Chromebooks have always been a nice little side project for Google, but in the last few months they have taken it from a project to a priority. Several major PC manufacturers have come out with low-cost Chromebooks. These Chromebooks might not do as much as a full PC or Mac, but they are cheap, and for most people it does the job. They aren’t a problem right now, but if this continues they could seriously start eating up Windows’ market share.
As Chromebooks stand today they don’t offer much in competition to Windows 8 PCs except under cutting price. Windows 8 PCs are much more powerful, can run many more applications, and some even have touchscreens. Recent changes to Chrome may suggest that Google’s next step in the Chromebook business is to take on touchscreen PCs head-to-head.
If you use Chrome you may have noticed some recent subtle changes. Chrome now has larger and easier to see menus all over the browser. They can be seen anywhere from right clicking on something to hitting the Menu button in the upper right corner. Below you can see an example (old/new).
Google has made this change for one or two reasons. The most obvious reason is probably because of the influx of Windows devices with touchscreens. Chrome is a very popular browser, so it’s only natural they would want it to work well on all devices. A device like Microsoft Surface Pro would especially benefit from these new easier to touch menus. The other reason could be a little more down the line.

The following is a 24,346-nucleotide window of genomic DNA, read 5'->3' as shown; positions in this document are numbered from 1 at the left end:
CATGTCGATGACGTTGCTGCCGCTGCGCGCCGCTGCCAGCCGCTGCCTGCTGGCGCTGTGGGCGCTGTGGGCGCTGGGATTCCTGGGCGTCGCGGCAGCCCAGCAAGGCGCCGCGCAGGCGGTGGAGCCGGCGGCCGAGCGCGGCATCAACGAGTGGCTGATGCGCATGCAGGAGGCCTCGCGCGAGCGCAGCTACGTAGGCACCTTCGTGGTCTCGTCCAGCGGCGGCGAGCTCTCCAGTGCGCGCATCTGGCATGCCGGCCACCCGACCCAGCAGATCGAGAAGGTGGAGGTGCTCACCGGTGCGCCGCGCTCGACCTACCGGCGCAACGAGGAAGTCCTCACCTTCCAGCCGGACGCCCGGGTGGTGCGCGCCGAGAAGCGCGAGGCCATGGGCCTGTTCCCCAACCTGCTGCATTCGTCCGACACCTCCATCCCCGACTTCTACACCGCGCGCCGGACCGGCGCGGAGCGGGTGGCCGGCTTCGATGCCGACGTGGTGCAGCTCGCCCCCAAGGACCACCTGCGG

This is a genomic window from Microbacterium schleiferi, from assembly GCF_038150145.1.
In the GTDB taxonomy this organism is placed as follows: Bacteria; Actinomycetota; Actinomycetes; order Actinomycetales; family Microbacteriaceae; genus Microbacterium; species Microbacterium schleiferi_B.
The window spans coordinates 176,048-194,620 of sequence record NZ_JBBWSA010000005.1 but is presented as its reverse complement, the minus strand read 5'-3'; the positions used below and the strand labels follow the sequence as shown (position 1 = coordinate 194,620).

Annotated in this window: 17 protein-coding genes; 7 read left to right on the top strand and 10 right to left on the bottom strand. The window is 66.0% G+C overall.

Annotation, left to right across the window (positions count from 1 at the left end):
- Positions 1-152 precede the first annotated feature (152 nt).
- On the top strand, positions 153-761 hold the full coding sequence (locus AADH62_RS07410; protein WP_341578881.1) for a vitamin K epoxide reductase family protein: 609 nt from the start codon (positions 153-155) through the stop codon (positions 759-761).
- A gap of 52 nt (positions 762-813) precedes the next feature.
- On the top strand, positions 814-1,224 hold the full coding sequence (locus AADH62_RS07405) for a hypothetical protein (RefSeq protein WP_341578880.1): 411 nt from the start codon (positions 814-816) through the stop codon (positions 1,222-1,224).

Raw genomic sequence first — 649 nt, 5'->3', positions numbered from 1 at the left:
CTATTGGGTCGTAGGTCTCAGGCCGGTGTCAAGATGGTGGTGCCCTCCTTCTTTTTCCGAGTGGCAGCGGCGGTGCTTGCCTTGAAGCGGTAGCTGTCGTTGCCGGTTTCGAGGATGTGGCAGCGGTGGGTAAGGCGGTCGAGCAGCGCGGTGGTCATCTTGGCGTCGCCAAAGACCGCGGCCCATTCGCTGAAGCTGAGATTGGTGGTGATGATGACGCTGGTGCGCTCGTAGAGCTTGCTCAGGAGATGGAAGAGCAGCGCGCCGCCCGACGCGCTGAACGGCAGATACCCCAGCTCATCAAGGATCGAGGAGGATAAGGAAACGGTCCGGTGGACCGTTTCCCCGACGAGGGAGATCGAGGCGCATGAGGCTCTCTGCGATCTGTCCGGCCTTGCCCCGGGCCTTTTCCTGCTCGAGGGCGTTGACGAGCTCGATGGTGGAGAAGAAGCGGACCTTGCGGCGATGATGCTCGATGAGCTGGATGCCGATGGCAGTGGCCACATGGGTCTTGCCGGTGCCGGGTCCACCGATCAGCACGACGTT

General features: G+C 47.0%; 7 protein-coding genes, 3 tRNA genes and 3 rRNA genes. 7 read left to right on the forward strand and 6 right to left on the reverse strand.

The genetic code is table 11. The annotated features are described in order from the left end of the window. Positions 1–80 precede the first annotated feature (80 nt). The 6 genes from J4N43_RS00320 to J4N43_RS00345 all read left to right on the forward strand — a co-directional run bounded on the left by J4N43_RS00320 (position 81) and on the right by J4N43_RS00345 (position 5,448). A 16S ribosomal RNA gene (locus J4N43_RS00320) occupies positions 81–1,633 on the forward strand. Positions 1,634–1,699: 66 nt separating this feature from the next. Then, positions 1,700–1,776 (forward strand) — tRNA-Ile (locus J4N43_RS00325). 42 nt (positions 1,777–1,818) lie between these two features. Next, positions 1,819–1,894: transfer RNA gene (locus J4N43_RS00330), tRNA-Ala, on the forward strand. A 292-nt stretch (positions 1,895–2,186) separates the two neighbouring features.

Just last week rumors popped up about a leaked Chromebook with a high resolution touchscreen display. Take that into consideration when you look at these touch optimized menus and the picture gets a little clearer. Google will most likely come out with a touchscreen Chromebook sometime in the near future. So far Chromebooks have been a small nuisance to the massive Windows ecosystem, but could touch make them even more popular? Would the addition of a touchscreen make more people choose a Chromebook over a Windows PC? The price is certainly right, but are the features? It looks like Microsoft has a new competitor.
Image via Google OS